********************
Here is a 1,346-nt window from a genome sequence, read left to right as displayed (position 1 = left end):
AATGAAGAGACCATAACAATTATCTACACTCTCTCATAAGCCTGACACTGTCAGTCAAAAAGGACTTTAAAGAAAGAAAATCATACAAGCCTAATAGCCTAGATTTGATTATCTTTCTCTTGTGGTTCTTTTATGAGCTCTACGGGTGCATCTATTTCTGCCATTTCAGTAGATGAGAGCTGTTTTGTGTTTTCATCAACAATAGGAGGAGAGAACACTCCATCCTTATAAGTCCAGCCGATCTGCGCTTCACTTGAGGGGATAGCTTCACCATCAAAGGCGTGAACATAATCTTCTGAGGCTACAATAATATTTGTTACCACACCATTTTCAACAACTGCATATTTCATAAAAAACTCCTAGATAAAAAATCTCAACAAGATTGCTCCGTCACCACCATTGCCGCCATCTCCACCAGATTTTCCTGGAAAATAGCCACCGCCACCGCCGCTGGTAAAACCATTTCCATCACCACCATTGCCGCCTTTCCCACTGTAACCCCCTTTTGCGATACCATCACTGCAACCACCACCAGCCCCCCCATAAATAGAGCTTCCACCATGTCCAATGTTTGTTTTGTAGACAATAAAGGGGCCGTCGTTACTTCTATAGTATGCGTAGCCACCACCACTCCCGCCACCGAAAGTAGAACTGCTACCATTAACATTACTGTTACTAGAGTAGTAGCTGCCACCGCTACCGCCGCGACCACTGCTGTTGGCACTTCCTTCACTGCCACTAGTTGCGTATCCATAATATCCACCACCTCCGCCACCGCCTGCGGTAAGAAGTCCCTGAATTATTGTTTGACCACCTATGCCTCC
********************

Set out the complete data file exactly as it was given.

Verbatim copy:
Here is a 1,346-nt window from a genome sequence, read left to right as displayed (position 1 = left end):
AATGAAGAGACCATAACAATTATCTACACTCTCTCATAAGCCTGACACTGTCAGTCAAAAAGGACTTTAAAGAAAGAAAATCATACAAGCCTAATAGCCTAGATTTGATTATCTTTCTCTTGTGGTTCTTTTATGAGCTCTACGGGTGCATCTATTTCTGCCATTTCAGTAGATGAGAGCTGTTTTGTGTTTTCATCAACAATAGGAGGAGAGAACACTCCATCCTTATAAGTCCAGCCGATCTGCGCTTCACTTGAGGGGATAGCTTCACCATCAAAGGCGTGAACATAATCTTCTGAGGCTACAATAATATTTGTTACCACACCATTTTCAACAACTGCATATTTCATAAAAAACTCCTAGATAAAAAATCTCAACAAGATTGCTCCGTCACCACCATTGCCGCCATCTCCACCAGATTTTCCTGGAAAATAGCCACCGCCACCGCCGCTGGTAAAACCATTTCCATCACCACCATTGCCGCCTTTCCCACTGTAACCCCCTTTTGCGATACCATCACTGCAACCACCACCAGCCCCCCCATAAATAGAGCTTCCACCATGTCCAATGTTTGTTTTGTAGACAATAAAGGGGCCGTCGTTACTTCTATAGTATGCGTAGCCACCACCACTCCCGCCACCGAAAGTAGAACTGCTACCATTAACATTACTGTTACTAGAGTAGTAGCTGCCACCGCTACCGCCGCGACCACTGCTGTTGGCACTTCCTTCACTGCCACTAGTTGCGTATCCATAATATCCACCACCTCCGCCACCGCCTGCGGTAAGAAGTCCCTGAATTATTGTTTGACCACCTATGCCTCC